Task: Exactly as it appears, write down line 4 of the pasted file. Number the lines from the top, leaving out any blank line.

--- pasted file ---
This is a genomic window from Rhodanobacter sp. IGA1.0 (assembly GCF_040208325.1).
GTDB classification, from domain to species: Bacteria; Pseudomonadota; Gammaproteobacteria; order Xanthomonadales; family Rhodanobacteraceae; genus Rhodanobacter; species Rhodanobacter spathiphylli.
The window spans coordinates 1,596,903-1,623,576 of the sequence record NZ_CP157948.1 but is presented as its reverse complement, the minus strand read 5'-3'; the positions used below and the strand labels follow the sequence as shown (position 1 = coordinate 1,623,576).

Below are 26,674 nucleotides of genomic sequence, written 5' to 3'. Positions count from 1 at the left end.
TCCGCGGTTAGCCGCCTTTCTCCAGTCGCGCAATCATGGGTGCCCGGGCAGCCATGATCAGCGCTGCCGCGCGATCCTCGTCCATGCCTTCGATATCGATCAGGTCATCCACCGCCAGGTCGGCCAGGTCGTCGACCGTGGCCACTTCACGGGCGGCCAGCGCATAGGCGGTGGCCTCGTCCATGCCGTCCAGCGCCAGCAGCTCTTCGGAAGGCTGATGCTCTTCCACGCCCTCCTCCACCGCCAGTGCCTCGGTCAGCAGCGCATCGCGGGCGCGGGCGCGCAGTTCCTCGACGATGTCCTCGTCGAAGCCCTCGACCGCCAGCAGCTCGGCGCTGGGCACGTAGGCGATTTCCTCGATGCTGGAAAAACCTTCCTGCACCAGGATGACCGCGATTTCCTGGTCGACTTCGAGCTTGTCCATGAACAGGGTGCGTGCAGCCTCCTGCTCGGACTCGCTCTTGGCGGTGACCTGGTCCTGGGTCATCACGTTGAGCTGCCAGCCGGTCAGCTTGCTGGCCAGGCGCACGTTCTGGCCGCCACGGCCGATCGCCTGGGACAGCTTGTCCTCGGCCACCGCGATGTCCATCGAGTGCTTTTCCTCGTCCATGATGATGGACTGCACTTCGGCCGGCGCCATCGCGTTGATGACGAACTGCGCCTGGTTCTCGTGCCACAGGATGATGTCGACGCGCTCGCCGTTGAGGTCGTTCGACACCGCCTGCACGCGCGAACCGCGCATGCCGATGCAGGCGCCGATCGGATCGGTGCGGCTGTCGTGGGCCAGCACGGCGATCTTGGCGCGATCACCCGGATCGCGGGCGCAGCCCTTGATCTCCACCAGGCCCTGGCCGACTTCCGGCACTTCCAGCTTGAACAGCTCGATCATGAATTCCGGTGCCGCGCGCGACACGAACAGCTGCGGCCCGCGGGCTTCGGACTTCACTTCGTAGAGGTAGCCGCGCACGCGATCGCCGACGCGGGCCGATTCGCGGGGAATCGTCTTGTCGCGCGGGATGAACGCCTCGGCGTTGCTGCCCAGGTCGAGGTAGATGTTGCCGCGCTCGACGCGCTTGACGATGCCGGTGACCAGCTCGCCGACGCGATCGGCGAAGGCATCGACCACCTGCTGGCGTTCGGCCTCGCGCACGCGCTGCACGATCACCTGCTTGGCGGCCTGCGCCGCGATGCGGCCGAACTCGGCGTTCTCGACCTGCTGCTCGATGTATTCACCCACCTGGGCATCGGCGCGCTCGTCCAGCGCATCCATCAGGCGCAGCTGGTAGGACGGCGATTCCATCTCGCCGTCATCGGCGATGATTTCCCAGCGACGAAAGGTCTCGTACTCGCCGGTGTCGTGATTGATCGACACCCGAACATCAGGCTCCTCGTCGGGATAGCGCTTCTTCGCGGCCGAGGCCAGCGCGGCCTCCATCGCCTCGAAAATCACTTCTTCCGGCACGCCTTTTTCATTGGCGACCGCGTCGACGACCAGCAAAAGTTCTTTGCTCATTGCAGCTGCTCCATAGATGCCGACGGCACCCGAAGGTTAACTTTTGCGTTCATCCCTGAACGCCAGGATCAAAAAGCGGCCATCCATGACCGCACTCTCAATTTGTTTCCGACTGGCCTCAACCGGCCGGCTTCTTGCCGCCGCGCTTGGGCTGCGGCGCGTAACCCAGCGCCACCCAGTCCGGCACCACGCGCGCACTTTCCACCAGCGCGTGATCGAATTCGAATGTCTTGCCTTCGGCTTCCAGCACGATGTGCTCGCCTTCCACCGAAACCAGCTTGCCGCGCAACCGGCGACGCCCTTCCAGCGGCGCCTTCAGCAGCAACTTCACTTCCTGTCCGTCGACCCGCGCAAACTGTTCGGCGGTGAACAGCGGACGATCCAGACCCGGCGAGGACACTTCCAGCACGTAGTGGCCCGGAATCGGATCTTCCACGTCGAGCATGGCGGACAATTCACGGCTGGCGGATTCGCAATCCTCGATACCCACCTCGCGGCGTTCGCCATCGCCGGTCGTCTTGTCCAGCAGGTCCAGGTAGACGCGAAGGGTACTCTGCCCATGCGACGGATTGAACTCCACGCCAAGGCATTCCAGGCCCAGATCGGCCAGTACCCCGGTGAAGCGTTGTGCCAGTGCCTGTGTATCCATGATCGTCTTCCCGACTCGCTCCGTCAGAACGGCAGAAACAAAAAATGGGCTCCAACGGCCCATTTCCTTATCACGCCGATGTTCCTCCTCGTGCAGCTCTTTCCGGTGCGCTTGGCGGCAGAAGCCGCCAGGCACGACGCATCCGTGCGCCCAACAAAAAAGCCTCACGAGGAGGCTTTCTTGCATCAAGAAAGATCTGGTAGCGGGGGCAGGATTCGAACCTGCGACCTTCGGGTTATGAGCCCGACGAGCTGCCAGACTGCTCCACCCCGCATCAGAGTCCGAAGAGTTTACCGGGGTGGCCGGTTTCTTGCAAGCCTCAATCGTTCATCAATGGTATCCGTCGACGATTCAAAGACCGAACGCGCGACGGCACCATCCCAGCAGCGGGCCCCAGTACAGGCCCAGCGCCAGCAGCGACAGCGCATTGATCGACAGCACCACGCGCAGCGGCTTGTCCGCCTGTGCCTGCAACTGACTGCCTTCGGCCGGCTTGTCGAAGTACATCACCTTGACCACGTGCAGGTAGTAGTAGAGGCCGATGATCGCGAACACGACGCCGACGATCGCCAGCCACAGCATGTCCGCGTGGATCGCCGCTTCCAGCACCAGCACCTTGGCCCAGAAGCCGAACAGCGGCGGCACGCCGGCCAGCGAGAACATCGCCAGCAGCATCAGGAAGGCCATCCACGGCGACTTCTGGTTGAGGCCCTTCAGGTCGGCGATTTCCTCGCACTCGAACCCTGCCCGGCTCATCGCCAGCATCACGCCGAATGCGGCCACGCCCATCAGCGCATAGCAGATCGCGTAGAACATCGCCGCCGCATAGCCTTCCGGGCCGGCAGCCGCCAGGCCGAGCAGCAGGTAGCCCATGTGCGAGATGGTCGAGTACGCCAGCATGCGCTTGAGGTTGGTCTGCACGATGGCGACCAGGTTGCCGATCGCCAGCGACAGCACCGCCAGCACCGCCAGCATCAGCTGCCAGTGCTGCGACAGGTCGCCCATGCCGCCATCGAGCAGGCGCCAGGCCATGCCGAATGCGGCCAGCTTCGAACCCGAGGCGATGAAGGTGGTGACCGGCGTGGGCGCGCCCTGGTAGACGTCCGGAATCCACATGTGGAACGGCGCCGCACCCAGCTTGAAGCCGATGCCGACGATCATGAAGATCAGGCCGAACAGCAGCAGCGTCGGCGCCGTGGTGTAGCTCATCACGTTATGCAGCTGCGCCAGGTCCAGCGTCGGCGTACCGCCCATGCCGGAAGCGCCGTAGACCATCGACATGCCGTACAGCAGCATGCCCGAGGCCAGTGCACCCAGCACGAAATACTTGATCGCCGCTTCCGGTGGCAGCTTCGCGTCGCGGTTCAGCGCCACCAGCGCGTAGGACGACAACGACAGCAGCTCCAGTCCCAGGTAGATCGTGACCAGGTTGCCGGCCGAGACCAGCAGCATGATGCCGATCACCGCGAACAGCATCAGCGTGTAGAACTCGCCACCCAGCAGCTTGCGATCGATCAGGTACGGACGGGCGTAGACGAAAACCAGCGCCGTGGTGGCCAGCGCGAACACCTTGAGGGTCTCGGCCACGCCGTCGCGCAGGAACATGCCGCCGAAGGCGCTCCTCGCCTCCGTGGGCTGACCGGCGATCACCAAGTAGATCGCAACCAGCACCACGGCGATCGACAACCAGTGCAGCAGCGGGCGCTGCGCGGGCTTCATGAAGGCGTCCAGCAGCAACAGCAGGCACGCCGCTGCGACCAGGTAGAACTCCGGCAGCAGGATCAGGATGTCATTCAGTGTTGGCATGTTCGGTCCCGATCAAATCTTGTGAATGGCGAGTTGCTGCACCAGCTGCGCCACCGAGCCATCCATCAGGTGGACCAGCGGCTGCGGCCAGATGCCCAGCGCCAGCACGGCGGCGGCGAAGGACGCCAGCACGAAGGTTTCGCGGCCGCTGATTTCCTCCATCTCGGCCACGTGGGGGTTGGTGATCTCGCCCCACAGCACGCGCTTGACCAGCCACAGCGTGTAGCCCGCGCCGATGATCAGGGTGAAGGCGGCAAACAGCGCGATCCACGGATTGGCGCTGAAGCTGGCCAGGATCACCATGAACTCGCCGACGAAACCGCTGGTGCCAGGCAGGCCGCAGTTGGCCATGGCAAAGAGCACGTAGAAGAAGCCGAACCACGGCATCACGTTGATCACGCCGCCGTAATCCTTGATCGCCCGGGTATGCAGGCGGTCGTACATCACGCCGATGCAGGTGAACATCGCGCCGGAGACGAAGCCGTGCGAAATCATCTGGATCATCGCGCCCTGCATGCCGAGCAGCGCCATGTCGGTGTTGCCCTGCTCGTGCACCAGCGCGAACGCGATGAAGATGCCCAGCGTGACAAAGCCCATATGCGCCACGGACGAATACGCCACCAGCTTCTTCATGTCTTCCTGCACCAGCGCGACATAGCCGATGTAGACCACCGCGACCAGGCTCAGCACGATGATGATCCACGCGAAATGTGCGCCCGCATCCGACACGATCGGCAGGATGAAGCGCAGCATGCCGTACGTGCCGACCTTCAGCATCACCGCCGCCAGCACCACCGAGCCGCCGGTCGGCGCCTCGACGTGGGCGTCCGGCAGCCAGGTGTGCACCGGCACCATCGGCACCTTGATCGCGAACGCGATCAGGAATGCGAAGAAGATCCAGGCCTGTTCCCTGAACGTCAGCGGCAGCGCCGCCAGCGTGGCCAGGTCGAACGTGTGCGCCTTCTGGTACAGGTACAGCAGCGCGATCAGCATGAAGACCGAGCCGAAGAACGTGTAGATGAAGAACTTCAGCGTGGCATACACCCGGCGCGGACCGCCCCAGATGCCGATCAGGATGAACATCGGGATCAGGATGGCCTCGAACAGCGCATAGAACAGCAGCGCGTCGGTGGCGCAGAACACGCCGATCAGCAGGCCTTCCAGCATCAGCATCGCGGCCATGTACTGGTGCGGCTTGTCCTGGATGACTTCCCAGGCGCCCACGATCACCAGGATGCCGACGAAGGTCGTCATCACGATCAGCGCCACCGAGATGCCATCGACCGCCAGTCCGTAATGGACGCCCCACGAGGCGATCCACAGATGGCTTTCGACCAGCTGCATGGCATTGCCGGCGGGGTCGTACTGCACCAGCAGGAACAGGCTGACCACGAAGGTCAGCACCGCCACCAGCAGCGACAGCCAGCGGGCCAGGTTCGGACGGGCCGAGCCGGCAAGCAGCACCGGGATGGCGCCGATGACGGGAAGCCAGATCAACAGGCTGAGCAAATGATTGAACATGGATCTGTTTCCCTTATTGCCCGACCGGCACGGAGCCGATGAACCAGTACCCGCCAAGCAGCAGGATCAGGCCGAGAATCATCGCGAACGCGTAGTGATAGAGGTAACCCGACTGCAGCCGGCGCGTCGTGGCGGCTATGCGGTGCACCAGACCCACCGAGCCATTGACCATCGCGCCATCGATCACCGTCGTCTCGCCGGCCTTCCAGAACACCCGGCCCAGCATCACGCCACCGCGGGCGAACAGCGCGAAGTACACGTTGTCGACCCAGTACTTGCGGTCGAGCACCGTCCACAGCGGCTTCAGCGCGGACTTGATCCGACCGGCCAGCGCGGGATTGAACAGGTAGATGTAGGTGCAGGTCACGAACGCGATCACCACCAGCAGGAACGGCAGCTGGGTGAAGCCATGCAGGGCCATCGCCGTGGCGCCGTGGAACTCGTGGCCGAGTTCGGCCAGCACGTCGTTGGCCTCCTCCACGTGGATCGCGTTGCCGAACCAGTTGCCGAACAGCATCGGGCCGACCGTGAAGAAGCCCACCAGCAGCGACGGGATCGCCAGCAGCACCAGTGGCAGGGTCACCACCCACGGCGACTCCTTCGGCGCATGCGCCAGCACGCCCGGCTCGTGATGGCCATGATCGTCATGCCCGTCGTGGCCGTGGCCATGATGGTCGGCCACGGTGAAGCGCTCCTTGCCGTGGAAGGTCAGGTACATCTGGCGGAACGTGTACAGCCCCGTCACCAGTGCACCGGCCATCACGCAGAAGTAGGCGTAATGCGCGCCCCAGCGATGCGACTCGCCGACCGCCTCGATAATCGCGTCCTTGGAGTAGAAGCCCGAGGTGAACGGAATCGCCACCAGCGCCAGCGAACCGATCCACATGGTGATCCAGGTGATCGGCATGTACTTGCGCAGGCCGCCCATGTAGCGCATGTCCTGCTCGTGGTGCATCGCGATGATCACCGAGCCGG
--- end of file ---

Below are 26,674 nucleotides of genomic sequence, written 5' to 3'. Positions count from 1 at the left end.